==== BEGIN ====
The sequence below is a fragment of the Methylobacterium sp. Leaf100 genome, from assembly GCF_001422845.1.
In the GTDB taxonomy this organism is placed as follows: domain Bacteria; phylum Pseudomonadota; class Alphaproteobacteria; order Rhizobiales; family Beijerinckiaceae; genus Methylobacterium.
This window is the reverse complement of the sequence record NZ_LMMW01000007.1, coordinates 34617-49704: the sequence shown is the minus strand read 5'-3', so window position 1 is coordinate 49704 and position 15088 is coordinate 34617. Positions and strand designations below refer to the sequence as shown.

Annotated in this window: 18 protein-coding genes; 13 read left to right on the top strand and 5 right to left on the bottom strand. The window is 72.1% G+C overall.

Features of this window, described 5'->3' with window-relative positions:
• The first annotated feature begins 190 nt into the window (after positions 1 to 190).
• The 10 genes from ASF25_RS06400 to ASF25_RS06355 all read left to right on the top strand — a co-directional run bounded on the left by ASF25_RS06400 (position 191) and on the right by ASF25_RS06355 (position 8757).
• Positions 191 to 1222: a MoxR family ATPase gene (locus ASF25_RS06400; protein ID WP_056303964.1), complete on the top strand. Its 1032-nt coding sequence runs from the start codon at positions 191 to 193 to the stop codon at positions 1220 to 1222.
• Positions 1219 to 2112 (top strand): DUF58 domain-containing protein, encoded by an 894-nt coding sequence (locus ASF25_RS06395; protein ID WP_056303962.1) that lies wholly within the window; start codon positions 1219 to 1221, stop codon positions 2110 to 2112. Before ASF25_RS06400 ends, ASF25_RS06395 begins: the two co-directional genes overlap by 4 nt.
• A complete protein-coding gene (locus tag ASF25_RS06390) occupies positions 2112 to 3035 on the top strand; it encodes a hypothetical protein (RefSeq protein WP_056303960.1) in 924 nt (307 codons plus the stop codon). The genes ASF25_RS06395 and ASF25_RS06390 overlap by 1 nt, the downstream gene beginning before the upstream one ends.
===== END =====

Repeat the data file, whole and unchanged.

The sequence below is a fragment of the Methylobacterium sp. Leaf100 genome, from assembly GCF_001422845.1.
In the GTDB taxonomy this organism is placed as follows: domain Bacteria; phylum Pseudomonadota; class Alphaproteobacteria; order Rhizobiales; family Beijerinckiaceae; genus Methylobacterium.
This window is the reverse complement of the sequence record NZ_LMMW01000007.1, coordinates 34617-49704: the sequence shown is the minus strand read 5'-3', so window position 1 is coordinate 49704 and position 15088 is coordinate 34617. Positions and strand designations below refer to the sequence as shown.

Annotated in this window: 18 protein-coding genes; 13 read left to right on the top strand and 5 right to left on the bottom strand. The window is 72.1% G+C overall.

Features of this window, described 5'->3' with window-relative positions:
• The first annotated feature begins 190 nt into the window (after positions 1 to 190).
• The 10 genes from ASF25_RS06400 to ASF25_RS06355 all read left to right on the top strand — a co-directional run bounded on the left by ASF25_RS06400 (position 191) and on the right by ASF25_RS06355 (position 8757).
• Positions 191 to 1222: a MoxR family ATPase gene (locus ASF25_RS06400; protein ID WP_056303964.1), complete on the top strand. Its 1032-nt coding sequence runs from the start codon at positions 191 to 193 to the stop codon at positions 1220 to 1222.
• Positions 1219 to 2112 (top strand): DUF58 domain-containing protein, encoded by an 894-nt coding sequence (locus ASF25_RS06395; protein ID WP_056303962.1) that lies wholly within the window; start codon positions 1219 to 1221, stop codon positions 2110 to 2112. Before ASF25_RS06400 ends, ASF25_RS06395 begins: the two co-directional genes overlap by 4 nt.
• A complete protein-coding gene (locus tag ASF25_RS06390) occupies positions 2112 to 3035 on the top strand; it encodes a hypothetical protein (RefSeq protein WP_056303960.1) in 924 nt (307 codons plus the stop codon). The genes ASF25_RS06395 and ASF25_RS06390 overlap by 1 nt, the downstream gene beginning before the upstream one ends.